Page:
East Kazakhstan’s Vozrozhdenie ethno-cultural centre celebrates its 30th anniversary preserving ethnic Germans’ identity 

NUR-SULTAN – East Kazakhstan’s Vozrozhdenie (Revival) German association, one of the oldest ethno-cultural centres in Kazakhstan, is celebrating its 30th anniversary. The centre has been uniting and serving approximately 6,500 dispersed ethnic Germans who live in the former Semipalatinsk Region.

Einheit German folk vocal and dance ensemble at the Sept. 5 Language Day celebrations. Photo credit: Vozrozhdenie VK page.

“Many Germans, including myself, who were born here, were formed as individuals in independent Kazakhstan; today, they consider Kazakhstan their homeland and so they remain here to live and work for the good of our country and our friendly people. Most importantly, all the necessary conditions for this have been created in our country. For that, I want to thank our Elbasy [Nursultan Nazarbayev] and current President Kassym-Jomart Tokayev,” said Ruslan Kibke, Vozrozhdenie council chair and member of the Assembly of the People of Kazakhstan.

Ruslan Kibke, Vozrozhdenie council chair and member of the Assembly of the People of Kazakhstan.

Livia Goncharuk, the association’s main chair, has been operating the centre for the last eight years. Under her lead it has come to life, filled with youth projects, social service activities and national holiday celebrations. The association also established partnerships with the Kazakh and German governments.

“(All of the projects) are organised mainly at the expense of the German government; previously, all projects were presented by our head public fund in front of representatives of Germany. The most striking of them are Oktoberfest, Summer German School and various kinds of performances that are designed by our youth club… In general, the large work is carried out with the state bodies of the Republic of Kazakhstan and the Assembly of the People of Kazakhstan,” said Kibke.

The centre organises events, activities and projects to promote German culture, history, traditions and language, as well as social work and assistance to seniors.

“Among our staff, we have social workers and medical workers who provide services to compatriots, each in their own direction,” he added.

Ethnic Germans in Kazakhstan have an unending interest in learning language and culture, as most have relatives and acquaintances living in Germany. The centre offers German language classes for adults and children with all levels of proficiency and students note the high quality of instruction.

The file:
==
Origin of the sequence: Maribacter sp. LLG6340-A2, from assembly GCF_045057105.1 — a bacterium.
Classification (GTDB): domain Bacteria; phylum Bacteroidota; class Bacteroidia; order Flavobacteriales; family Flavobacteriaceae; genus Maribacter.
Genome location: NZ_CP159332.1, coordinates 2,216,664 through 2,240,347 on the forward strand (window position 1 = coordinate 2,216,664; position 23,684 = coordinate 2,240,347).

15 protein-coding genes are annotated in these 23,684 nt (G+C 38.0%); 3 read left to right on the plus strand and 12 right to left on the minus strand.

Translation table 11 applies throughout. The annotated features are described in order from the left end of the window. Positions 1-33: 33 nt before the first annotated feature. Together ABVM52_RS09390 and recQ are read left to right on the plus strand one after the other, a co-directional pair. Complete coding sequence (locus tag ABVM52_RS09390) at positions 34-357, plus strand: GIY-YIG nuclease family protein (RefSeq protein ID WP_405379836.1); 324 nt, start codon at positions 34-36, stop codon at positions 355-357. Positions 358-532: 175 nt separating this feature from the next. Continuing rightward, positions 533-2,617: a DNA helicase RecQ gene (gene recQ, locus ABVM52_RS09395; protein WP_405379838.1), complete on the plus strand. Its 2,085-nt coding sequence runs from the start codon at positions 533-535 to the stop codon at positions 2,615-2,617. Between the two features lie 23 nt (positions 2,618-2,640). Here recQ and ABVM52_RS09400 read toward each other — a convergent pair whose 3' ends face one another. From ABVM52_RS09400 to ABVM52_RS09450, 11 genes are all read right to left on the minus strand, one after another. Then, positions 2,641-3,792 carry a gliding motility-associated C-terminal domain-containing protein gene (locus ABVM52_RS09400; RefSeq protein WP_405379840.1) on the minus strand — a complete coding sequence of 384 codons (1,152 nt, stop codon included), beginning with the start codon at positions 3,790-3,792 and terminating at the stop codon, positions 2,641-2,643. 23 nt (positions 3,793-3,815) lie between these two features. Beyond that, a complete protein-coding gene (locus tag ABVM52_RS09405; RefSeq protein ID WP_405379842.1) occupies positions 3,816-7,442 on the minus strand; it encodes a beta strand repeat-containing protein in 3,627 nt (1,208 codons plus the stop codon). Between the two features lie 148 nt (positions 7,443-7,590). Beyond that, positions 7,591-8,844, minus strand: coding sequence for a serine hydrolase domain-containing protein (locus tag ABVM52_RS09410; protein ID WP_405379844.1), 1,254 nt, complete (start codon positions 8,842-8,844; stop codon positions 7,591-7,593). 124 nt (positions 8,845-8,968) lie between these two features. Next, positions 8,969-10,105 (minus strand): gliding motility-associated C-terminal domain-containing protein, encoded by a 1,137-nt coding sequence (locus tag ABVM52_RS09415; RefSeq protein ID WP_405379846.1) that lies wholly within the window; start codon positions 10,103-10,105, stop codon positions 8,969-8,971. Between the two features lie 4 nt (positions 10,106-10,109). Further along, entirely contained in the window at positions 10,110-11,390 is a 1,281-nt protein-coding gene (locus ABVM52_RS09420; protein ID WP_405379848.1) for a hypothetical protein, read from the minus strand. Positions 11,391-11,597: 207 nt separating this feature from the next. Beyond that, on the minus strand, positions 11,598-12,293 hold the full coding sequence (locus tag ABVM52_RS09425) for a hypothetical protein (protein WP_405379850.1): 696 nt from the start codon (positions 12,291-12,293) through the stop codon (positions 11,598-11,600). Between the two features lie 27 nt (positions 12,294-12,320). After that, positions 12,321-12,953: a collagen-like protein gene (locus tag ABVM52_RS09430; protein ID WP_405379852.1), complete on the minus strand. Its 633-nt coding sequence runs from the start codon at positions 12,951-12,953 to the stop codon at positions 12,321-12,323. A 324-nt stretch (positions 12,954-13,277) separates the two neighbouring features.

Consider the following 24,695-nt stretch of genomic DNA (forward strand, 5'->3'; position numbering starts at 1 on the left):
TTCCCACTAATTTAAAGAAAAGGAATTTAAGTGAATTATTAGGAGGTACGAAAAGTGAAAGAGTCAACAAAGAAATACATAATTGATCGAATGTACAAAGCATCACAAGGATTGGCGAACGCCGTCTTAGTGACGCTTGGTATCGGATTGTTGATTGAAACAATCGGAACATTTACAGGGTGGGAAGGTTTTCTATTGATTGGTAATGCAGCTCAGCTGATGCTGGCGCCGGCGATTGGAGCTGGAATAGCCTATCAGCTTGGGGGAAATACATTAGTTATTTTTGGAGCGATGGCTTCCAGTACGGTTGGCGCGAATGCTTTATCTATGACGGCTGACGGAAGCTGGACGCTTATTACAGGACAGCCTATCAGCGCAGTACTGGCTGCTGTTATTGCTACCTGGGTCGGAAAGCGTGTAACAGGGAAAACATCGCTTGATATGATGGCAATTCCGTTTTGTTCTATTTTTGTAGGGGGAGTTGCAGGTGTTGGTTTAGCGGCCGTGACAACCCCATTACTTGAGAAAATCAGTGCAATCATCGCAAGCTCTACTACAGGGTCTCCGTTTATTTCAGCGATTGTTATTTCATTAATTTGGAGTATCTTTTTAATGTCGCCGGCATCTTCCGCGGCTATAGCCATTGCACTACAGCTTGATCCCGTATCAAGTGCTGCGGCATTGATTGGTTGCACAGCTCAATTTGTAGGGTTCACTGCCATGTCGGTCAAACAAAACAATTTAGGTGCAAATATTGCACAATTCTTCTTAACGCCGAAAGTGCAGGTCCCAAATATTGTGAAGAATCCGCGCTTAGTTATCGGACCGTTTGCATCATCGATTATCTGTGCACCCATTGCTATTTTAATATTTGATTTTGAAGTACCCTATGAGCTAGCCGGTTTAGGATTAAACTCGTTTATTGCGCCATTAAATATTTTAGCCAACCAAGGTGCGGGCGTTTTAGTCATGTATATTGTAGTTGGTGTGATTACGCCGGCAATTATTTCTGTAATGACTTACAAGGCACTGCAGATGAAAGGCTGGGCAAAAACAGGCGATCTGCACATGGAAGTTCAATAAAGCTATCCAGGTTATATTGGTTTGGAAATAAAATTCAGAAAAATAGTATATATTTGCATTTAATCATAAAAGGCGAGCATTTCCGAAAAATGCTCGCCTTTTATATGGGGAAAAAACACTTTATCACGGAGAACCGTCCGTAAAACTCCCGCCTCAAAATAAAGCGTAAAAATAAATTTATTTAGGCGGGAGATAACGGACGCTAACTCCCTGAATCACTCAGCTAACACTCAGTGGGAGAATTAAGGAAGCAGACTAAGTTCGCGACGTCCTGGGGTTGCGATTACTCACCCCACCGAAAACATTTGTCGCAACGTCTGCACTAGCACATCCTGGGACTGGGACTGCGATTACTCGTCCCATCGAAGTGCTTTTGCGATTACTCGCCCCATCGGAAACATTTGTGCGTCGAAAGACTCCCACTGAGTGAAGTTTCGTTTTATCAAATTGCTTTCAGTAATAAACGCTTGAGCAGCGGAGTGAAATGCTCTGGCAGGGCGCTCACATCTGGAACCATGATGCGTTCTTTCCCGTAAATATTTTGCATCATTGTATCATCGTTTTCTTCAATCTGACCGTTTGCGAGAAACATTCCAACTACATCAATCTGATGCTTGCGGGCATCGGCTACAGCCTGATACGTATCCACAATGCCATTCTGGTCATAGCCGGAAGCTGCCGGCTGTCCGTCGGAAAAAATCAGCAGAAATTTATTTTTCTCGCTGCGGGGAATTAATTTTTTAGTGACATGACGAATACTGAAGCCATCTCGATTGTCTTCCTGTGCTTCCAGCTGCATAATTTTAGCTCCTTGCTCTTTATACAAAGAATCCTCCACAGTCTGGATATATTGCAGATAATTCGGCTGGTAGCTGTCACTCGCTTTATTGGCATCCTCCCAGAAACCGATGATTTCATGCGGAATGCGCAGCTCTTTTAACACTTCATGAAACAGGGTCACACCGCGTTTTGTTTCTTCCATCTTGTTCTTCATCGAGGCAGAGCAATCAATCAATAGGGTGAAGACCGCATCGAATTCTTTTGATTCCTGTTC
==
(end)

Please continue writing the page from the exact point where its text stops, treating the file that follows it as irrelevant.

“Many German families used to live in our village; now, many have left. We stayed and I think we need to keep our language. This is the first German language study group for children here. My granddaughter Dilnaz enjoys going to classes and she speaks a little German at home. It is especially pleasing that they attract not only children, but also adults. It’s great to celebrate holidays together,” noted Emilia Galyamova on the centre’s website.

Adult group attendee Nina Kazakova is appreciative of the Vozrozhdenie society for organising the courses. 

“Everyone should know his or her native language; it is gratifying that we have such an opportunity. Teaching is available in an interesting way. Training includes various forms of work – we talk, play, share opinions, watch films and regularly read information materials on the website of electronic self-governance of the Germans of Kazakhstan,” she said.

The centre operates a complimentary Sunday school for children 6-12, where they can learn German, Kazakh, choreography and applied arts. Young people aged 15-20 can attend an optional school that teaches Kazakh, German, biology, mathematics and the history of Kazakhstan. 

Its cultural and educational schools stress the importance of tolerance and preserving identity by introducing German, Kazakh and other cultures. In 2010, the centre opened a meeting centre that serves as a main body to preserve and develop cultural identity. It allows all Germans in the region and their families to remember and preserve their national traditions and pass them to younger generation and, thus, to some extent, make up for lost national characteristics in the past.

The centre makes efforts to involve the Germans as much as possible and offers memberships in its library, Pochtalyon Pechkin creative journalism group, youth music group and Einheit German folk vocal and dance ensemble.

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